You can settle your personal injury case whenever you want. You are not required to continue with your case any longer than you feel comfortable. In fact, the majority of personal injury cases settle before going to trial. However, cases do not always settle at that same point in the process. Let’s talk about the different steps in the process where you may consider settling your personal injury case.
What Settlement Means For Your Personal Injury Case
First, let’s discuss what the term “settlement” means. A settlement is a compromise between you and the person who injured you. You have a Constitutional Right to go to a jury trial if you want. A “settlement” is really just your decision to “sell” your jury trial to the person who injured you in exchange for money. In that way, it is like any other large transaction – similar to selling your house. When you settle your personal injury case, you will have to sign paperwork that states you will no longer pursue legal action for your accident-related injuries.
You should consider what you are willing to settle for, taking into account the risks and benefits of going to trial and the potential value of your case. If you have questions about what your personal injury case may be worth, speak with your attorney. They will be able to guide you.
Should You Settle Your Personal Injury Case Before You File a Lawsuit?
Generally speaking, your personal injury lawyer will not recommend that you settle your case until you are done with medical treatment for your injuries. Generally, your attorney will recommend against settling your case before then, since a settlement means you will get no more money for your injury from that point on. If you continue to treat your injuries and the medical bills exceed what you were paid by the other side, you will not be compensated for those bills. Once you have healed or the doctors say you are as good as you are going to get, the other side may reach out with an offer to settle your personal injury case.
There is a time limit on when you can file a lawsuit. This is called the “statute of limitations.” Generally, the statute of limitations on a personal injury case runs out after two years. If you are still treating your injuries and the statute of limitations is approaching, your personal injury attorney will likely suggest that you file a lawsuit – even if you will continue medical treatment after the lawsuit is filed.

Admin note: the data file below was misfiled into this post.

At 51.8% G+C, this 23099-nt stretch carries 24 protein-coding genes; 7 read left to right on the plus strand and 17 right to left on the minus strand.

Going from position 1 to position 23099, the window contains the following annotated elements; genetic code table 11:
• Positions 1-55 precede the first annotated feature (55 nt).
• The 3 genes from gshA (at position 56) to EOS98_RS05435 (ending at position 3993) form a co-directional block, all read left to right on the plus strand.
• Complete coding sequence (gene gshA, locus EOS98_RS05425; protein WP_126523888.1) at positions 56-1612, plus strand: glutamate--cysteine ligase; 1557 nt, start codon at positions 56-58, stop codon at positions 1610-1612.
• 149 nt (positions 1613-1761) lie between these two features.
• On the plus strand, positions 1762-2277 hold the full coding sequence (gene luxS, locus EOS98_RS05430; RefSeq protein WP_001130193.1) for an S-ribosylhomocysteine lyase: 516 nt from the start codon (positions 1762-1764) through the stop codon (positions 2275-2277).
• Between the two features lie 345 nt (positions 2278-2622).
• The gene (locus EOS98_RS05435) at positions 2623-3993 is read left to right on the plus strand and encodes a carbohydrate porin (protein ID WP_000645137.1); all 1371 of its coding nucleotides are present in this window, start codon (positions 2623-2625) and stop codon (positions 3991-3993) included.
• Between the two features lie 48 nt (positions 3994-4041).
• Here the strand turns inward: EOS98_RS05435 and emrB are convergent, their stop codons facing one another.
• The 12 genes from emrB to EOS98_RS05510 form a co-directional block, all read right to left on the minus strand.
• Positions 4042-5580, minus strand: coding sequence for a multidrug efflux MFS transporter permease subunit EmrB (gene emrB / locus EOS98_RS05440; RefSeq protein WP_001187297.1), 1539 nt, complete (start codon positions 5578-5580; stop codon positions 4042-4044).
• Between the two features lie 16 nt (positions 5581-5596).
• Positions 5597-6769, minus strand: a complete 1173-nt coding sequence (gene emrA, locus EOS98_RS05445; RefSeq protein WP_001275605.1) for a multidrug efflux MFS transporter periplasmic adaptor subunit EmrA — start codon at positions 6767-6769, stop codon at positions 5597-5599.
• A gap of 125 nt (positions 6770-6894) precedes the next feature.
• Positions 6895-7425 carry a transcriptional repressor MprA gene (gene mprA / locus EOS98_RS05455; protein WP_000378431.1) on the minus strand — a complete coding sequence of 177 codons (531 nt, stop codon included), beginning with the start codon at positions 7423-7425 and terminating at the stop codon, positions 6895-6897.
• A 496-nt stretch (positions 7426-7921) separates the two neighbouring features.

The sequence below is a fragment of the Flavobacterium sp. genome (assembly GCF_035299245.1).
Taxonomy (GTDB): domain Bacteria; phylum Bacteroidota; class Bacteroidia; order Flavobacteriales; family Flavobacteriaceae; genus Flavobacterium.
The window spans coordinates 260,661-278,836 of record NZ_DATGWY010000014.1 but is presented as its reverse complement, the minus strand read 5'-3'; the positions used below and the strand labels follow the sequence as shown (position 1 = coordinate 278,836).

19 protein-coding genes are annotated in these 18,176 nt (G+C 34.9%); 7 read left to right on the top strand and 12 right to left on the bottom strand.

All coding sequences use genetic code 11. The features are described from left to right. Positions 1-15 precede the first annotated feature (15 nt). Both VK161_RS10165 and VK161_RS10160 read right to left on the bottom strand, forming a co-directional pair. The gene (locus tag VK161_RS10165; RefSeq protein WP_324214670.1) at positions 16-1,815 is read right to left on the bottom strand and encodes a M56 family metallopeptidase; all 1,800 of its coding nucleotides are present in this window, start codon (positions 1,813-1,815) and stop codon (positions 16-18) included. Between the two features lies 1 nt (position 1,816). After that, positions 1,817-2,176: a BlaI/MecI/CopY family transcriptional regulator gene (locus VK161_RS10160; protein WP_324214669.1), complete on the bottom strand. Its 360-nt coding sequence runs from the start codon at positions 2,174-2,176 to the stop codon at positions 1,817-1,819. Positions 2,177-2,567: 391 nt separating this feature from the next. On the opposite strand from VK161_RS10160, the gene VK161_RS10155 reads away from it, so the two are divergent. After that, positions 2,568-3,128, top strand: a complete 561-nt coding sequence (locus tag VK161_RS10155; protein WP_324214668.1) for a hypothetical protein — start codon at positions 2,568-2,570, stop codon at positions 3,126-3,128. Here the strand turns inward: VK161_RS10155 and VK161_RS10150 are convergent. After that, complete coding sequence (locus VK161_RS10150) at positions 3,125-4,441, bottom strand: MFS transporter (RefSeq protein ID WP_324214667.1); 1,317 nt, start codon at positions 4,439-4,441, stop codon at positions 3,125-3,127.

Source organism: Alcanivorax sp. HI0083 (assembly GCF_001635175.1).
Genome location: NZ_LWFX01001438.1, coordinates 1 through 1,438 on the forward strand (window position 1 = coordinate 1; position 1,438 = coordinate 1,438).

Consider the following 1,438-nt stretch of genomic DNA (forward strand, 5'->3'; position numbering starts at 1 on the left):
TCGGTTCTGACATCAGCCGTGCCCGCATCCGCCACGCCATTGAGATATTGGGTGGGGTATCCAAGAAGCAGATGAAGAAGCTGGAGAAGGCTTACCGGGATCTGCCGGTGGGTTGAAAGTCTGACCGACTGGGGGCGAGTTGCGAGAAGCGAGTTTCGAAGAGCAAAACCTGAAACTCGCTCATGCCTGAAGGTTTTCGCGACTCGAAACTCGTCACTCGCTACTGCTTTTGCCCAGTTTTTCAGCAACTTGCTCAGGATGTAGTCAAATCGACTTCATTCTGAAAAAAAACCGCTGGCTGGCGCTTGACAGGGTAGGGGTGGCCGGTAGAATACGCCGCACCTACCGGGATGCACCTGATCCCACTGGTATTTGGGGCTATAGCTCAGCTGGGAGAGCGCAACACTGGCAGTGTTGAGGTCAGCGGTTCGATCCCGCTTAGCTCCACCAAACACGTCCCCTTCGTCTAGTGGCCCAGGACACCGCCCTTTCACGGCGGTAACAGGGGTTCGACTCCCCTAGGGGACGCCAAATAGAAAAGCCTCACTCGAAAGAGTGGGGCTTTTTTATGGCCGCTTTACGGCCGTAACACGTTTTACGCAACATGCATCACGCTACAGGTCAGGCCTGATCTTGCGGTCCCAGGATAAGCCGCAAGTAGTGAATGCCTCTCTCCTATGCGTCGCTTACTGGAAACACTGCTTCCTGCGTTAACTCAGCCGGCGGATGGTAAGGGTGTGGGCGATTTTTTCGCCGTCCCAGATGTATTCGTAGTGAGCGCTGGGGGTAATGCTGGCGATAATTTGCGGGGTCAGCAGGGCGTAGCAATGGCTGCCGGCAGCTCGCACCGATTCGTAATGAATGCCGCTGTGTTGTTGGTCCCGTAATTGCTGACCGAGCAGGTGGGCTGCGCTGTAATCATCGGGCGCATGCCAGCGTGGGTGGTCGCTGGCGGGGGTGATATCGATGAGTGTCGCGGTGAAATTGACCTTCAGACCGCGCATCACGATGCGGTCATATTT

Settling Your Personal Injury Case After Your Deposition
Once your personal injury lawsuit has been filed, generally there are two times during the process where it is common to settle a case. The first time is after the other side has taken your deposition.
A deposition is a sworn statement where the other side will ask you questions about your case and a court reporter will record everything that is said. Depositions are done in order for the other side to learn your side of the story. Once these are completed, the other side may offer a settlement, or they may ask to go through mediation.
Mediation and the Settlement Process
Mediation is the second time when a case is frequently settled. Mediation is basically settlement discussions in person. It usually takes place in a law office. A neutral third party called a mediator will review your case, then discuss terms with both you and the other side to see if an agreement can be reached to settle your personal injury case. Most of the time, mediations are successful.
If you have questions about the settlement process, you should speak with a knowledgeable personal injury lawyer. Call RSH Legal today at 1-319-774-1542 or visit our website, FightingForFairness.com.